Canonical variables in LQG

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In LQG the canonical variables are a SU(2) connection A, and the "electric" field E, such that they form a canonical pair, i.e., {A,E}=1. But the constraints that generates diffeomorphisms contains also the variable K (extrinsic curvature). My question is, is this variable an independent one? if yes, which one is its canonically conjugate momentum? How can I compute the algebra of constraints with K? Is this a composed variable in the sense that K=K[A,E]?

I know this questions seems to be out of topic because is a text book question, but anyway, if someone can help, I'll be grateful.

Z.
 

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  • #2
marcus
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In LQG the canonical variables are a SU(2) connection A, and the "electric" field E, such that they form a canonical pair, i.e., {A,E}=1. But the constraints that generates diffeomorphisms contains also the variable K (extrinsic curvature). My question is, is this variable an independent one? if yes, which one is its canonically conjugate momentum? How can I compute the algebra of constraints with K? Is this a composed variable in the sense that K=K[A,E]?

I know this questions seems to be out of topic because is a text book question, but anyway, if someone can help, I'll be grateful.

Z.
Lecture 5 in this list of video lectures might be useful to you by providing an alternative perspective.
https://www.physicsforums.com/showpost.php?p=3860461&postcount=20
This however does not directly answer your question. Hopefully others will want to answer from within the context of canonical Dirac approach to QG.
 
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Lecture 5 in this list of video lectures might be useful to you by providing an alternative perspective.
https://www.physicsforums.com/showpost.php?p=3860461&postcount=20
This however does not directly answer your question. Hopefully others will want to answer from within the context of canonical Dirac approach to QG.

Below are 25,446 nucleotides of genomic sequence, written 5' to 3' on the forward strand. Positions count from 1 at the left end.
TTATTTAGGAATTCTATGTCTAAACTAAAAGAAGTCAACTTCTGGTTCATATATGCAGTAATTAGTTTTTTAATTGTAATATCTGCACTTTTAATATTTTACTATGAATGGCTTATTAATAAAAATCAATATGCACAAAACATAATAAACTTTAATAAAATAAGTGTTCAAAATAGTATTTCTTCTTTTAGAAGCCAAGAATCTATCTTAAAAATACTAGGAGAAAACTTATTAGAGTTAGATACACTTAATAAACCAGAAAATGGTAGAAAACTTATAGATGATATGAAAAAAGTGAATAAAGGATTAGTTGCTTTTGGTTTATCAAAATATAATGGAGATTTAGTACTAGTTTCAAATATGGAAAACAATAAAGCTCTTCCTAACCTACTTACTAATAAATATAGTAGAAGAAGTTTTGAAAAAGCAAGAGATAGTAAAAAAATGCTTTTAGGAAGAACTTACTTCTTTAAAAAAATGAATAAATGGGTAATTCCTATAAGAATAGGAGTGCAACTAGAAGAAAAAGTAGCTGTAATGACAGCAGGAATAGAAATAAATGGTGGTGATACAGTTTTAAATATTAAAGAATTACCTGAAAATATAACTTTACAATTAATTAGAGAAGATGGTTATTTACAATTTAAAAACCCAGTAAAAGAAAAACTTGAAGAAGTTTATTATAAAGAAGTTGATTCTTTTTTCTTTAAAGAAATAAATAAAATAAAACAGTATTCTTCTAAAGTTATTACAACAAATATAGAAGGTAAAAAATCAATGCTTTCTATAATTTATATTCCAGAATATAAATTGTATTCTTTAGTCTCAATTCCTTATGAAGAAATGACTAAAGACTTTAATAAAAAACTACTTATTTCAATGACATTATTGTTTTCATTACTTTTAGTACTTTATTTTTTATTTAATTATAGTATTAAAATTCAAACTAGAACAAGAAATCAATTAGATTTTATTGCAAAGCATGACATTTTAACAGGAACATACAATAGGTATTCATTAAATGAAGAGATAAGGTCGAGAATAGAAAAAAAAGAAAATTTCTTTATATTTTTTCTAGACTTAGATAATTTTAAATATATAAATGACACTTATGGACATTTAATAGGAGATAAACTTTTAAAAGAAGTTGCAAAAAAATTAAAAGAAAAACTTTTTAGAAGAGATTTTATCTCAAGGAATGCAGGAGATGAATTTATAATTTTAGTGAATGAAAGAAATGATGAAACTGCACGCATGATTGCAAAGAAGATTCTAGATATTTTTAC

Thank you for the reply.
 
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marcus
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Zwicky, given that no one who is more focused on the canonical approach has stepped in, let me say a bit more.

You might have a look at slide #36 of Rovelli's Perimeter colloquium talk
http://arxiv.org/12040059 [Broken]
You can download the slides PDF and scroll to #36.
The discussion starts shortly before minute 40 of the talk, if you want to watch and listen just to that section you can drag the time button to, say, minute 36 and get an idea of what leads up to it.

The slide heading is How does GR come in? e is the tetrad, ω is the full 4d connection,
F is the curvature of the connection ω.
S[e,ω] is the Holst action, which is the action on which the spinfoam or "covariant" approach is based. This is the current formulation (Pirsa 12040059) of Loop that I'm trying to concentrate on (and follow that series of 14 talks that goes with the colloquium.)

Hopefully someone who is more interested in the older canonical approach will eventually step in and respond directly to your question.

If you do get interested in this approach to QG, be sure to distinguish between the
"Hamiltonian", which plays such an important role in the canonical formulation, and the classical Hamilton function which in a sense is the classical precursor of quantum transition amplitudes.

I guess in a few minutes we should have lecture 8 of the introductory lecture series.
Lecture 8 http://pirsa.org/12040029/
(Well, I guessed wrong. There was some delay in posting video and slides PDF.
So I have no idea when to expect them.)
 
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Thank you for taking your time Marcus.
I agree with you that my question is related with the "old" canonical formalism, and now the tendency is to start directly with spin foam formalism with a 4d connection (tK would be related with the 0-component of \omega, 0-component with respect of group indices). But my questions is concerned to the standard formulation of canonical gravity in terms of Ashtekar-Barbero variables. I checked Ashtekar, Lewandowski notes, Thiemann book, and many lectures notes available on-line, and in each one of them is not clear what happens with K, part of this term is hidden into the new connection A=\omega+\gamma*K, but the Hamiltonian constraint depends on K!, to me its seems like K has to be a function of A and E, but how? I'm sure that I am missing something basic here, but I just what to understand this.

But I will take a look at the full lectures. Thanks for that!

Zwicky.
 

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